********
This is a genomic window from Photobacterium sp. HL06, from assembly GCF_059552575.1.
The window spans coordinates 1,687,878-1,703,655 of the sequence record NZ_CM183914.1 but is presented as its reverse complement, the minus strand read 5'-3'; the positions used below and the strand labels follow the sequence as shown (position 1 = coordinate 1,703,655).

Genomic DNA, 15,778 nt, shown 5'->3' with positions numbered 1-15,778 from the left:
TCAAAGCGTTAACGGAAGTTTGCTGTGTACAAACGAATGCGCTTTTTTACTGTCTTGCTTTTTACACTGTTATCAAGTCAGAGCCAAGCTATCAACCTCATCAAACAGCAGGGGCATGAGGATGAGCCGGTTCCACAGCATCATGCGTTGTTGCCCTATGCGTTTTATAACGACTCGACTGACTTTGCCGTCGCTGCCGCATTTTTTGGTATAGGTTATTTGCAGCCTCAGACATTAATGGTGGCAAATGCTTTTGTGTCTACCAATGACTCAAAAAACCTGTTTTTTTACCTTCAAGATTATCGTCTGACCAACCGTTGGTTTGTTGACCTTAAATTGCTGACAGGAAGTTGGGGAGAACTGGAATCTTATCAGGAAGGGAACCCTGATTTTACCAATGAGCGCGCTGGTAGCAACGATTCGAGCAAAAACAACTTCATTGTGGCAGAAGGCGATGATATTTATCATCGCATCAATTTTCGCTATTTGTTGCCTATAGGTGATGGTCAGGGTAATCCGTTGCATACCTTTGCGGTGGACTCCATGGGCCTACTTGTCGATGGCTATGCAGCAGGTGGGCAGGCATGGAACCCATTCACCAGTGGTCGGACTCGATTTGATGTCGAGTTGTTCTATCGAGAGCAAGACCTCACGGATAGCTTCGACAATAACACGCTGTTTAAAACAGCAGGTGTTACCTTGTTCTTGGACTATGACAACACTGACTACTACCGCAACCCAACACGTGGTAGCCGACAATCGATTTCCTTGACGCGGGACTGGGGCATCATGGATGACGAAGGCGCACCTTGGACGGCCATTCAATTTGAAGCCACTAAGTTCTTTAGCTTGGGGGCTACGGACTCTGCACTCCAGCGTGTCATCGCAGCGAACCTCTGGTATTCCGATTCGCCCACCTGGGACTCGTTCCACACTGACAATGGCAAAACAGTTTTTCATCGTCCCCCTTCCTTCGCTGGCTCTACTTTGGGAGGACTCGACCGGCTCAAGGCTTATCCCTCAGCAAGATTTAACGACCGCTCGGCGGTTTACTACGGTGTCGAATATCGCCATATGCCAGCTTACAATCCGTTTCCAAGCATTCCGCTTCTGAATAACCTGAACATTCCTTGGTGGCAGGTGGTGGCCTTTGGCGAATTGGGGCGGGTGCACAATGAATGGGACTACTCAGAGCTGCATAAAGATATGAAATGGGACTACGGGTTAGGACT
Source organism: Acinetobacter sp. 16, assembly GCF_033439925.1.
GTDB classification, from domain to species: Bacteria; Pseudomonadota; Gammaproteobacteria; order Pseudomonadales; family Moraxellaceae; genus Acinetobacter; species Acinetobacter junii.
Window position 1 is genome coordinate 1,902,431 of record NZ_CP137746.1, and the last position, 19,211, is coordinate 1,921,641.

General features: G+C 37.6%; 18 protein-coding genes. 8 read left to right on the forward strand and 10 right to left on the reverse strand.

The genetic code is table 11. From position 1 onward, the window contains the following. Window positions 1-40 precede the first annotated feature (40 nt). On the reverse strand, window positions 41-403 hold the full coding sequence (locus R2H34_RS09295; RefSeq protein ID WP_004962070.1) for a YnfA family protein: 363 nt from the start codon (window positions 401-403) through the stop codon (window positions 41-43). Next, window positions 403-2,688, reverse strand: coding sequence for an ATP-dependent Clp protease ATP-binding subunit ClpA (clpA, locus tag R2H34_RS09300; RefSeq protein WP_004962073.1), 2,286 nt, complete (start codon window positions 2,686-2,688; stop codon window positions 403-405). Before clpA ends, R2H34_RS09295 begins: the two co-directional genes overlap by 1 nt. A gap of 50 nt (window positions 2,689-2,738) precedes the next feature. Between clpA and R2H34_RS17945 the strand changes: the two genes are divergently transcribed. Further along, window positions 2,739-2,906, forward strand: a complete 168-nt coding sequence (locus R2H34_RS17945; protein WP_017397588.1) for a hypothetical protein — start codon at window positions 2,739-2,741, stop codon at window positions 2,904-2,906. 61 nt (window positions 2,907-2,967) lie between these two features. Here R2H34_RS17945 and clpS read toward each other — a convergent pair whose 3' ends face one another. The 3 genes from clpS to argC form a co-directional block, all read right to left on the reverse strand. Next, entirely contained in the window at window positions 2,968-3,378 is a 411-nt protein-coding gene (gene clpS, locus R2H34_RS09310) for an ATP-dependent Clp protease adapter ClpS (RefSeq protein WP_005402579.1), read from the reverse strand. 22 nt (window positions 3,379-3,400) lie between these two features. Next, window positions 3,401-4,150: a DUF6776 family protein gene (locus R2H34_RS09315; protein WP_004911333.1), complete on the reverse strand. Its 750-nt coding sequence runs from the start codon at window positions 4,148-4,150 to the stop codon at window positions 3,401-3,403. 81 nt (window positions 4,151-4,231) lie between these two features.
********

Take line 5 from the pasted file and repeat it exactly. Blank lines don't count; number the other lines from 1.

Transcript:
Source organism: Acinetobacter sp. 16, assembly GCF_033439925.1.